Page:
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Maidstone United co-owner Oliver Ash says 3G in Football League is inevitable

Maidstone co-owner Oliver Ash is leading fresh calls for the Football League to accept 3G pitches.

Mr Ash says the issue has gone quiet and wants to put it back on the agenda.

Under current rules, the three National League clubs using 3G - Maidstone, Sutton and Bromley - must rip up their pitches and lay grass in the event of winning promotion.

Maidstone United co-owner Oliver Ash Picture: Martin Apps
Maidstone United co-owner Oliver Ash Picture: Martin Apps

Should they refuse, they would be demoted to National South - effectively a double relegation.

Mr Ash doesn’t believe it will come to that and has called on the FA, the National League and the Football League to hold a conference on 3G pitches.

He feels it’s inevitable 3G will be seen in the EFL and with Sutton riding high at the top of the National League, it’s time for the authorities to sit down.

Maidstone, Sutton and Bromley released a joint-statement calling for the conference.

Mr Ash said: “There’s now every chance a club from the National League is going to be knocking on the door of the Football League in the next season or so, so it really is back on the agenda and it would be a great show of leadership and intelligence by the FA and the EFL to grasp this issue now and deal with it up front rather than for a crisis or problem to arrive at the end of the season.

“There’s a number of reasons why it’s gone quiet. One of them is Greg Dyke, who was a great champion of 3G, left the FA at the beginning of last year.

“Another is the Football League, under pressure from the PFA and the League Managers’ Association, has also come out with reasons why 3G shouldn’t be allowed in the EFL, and another one is that the National League doesn’t press the issue of 3G because it’s concerned it might upset their interest in achieving an extra promotion place.

The Gallagher Stadium, with its 3G pitch. Picture: Martin Apps
The Gallagher Stadium, with its 3G pitch. Picture: Martin Apps

“The arguments remain why 3G is such a beneficial surface for clubs, whether they’re smaller grassroots clubs or professional clubs.

“It’s a tremendous business model, it can help clubs in loads of different ways and it can bring supporters and communities back into football clubs.

“The arguments are still there and we as clubs, as 3G4US, need to be pushing them until our cause is won.”

Mr Ash fought to get 3G accepted in the National League and won’t give up on his latest battle.

The next step is to secure the conference.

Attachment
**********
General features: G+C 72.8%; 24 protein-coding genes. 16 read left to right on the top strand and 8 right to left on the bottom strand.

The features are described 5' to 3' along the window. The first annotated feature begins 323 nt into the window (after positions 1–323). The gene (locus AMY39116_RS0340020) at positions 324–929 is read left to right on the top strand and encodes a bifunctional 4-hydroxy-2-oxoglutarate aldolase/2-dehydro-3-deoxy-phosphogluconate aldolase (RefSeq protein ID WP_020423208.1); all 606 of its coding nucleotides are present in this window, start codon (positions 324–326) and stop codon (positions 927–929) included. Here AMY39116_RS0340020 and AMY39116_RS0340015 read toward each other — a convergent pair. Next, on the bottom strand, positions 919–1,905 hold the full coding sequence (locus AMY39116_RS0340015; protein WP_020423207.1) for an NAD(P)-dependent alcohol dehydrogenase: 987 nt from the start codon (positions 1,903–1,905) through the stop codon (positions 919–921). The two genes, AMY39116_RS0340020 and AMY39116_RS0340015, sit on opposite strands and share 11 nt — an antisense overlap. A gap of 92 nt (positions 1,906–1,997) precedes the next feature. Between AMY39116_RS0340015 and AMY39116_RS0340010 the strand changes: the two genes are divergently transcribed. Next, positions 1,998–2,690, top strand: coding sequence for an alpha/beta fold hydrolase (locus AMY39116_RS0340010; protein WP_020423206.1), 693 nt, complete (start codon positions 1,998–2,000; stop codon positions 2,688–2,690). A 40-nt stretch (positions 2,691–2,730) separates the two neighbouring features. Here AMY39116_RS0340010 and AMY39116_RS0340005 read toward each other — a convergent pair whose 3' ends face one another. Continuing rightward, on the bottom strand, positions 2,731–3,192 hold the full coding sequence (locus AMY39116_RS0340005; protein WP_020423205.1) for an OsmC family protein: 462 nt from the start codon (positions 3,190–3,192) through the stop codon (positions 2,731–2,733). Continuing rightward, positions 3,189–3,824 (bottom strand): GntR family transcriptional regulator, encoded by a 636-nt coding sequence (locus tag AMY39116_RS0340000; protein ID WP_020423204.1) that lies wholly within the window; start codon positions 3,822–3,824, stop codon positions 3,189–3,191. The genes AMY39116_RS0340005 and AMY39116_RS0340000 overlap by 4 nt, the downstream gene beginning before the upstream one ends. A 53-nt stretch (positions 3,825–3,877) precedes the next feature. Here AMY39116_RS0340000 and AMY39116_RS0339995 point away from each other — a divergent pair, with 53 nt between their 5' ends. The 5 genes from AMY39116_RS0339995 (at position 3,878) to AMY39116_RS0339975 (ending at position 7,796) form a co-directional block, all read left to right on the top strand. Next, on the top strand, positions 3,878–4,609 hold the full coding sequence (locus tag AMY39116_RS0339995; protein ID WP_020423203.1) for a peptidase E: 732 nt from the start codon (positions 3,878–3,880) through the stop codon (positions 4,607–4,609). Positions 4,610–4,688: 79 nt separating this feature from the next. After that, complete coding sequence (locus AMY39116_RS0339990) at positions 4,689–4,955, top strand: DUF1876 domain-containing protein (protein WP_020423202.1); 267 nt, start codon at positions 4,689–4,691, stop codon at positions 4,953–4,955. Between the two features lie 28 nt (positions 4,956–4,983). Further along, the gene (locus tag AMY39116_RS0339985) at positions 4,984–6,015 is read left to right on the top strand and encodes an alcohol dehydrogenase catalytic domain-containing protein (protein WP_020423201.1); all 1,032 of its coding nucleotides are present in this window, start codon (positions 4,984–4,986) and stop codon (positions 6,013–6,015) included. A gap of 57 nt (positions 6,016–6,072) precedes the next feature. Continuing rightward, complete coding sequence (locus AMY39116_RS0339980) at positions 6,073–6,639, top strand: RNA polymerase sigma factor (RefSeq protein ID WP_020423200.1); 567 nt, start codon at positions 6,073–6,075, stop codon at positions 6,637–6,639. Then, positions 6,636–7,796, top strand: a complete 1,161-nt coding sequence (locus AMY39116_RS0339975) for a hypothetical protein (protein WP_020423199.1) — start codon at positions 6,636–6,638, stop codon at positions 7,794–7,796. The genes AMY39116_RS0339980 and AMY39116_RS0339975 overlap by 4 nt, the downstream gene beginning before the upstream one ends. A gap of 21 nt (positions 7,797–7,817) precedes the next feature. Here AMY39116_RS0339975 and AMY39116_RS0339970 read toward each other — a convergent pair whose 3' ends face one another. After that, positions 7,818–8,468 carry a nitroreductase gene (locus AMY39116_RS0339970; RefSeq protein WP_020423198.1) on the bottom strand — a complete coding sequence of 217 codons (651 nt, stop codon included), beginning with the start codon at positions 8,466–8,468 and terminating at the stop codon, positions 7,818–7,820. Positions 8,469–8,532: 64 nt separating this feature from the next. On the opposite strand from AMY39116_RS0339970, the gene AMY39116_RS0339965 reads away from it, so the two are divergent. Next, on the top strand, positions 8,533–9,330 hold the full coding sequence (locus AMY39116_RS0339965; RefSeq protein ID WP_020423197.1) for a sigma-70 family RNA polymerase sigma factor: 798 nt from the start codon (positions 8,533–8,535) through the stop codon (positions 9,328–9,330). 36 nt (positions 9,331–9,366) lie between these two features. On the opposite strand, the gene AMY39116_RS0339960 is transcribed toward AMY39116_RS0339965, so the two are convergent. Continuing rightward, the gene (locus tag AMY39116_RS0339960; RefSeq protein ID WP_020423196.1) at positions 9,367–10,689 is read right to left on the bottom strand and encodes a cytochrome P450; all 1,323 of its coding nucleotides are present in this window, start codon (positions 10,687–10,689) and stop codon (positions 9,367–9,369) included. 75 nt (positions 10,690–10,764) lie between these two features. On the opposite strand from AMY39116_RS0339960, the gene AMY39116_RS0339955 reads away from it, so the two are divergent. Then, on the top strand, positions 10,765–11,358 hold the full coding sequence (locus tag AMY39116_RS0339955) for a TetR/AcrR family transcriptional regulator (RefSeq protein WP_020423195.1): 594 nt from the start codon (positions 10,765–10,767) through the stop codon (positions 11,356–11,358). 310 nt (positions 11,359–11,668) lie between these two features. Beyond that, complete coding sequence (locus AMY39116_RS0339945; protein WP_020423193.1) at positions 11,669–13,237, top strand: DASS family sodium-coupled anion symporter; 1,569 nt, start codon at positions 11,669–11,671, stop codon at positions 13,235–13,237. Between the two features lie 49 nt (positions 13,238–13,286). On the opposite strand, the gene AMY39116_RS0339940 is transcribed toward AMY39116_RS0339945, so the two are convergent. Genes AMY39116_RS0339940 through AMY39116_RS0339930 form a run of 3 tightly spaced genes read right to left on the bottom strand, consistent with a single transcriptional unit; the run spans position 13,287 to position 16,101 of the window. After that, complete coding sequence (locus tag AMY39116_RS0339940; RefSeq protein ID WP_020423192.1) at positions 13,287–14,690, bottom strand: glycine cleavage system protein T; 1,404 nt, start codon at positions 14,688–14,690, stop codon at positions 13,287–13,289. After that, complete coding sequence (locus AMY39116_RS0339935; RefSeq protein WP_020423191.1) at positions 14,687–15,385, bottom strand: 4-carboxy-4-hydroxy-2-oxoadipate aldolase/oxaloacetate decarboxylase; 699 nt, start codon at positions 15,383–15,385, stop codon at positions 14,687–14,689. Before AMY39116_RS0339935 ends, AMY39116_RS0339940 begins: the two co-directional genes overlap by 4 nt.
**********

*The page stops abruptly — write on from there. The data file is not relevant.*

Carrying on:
He said: “We’ll find out in the next few days, few weeks, but we’ll keep the pressure up, we know the arguments are on our side.

“That was the case three or four years ago when we persuaded the Football Conference, as it was then, to accept 3G in its competition.

“Virtually every other footballing nation in Europe allows 3G at first or second professional division level.

“Why is England always there on its own, doing things differently and, in this case, not doing things any better?

“I think it’s inevitable that it will happen sooner or later.

“The reason for campaigning in this way now is to get it done in a reflective and intelligent way now, rather than leave it till some crisis occurs when a 3G club finds it’s promotable and gets into some legal dispute with the FA and the Football League about what happens next.”

Maidstone co-owners Terry Casey and Oliver Ash and chief executive Bill Williams Picture: Martin Apps
Maidstone co-owners Terry Casey and Oliver Ash and chief executive Bill Williams Picture: Martin Apps

The threat of double relegation exists but Mr Ash, who is on the National League committee, suspects it wouldn’t come to that.

He’s chairman of the rules committee and will continue to push for the law to be scrapped.

He said: “We’ve got this rule in the National League that was brought in before I joined. It’s a subject of discussion virtually every meeting we have.

“By interesting coincidence, I’m now chairman of the rules committee - a bit like the poacher being in charge of the animal enclosure - but it is a rule that’s probably unenforceable.

“To penalise a club that’s won promotion fair and square on a Champions League-quality pitch, threatening to relegate them two divisions, it’s the sort of rule you have to go along with at the moment.

“But if we were in the happy position of being promotable at the end of the season, we’ll certainly scratch our heads very seriously before ripping up a pitch perhaps only for one season. That’s total madness.”

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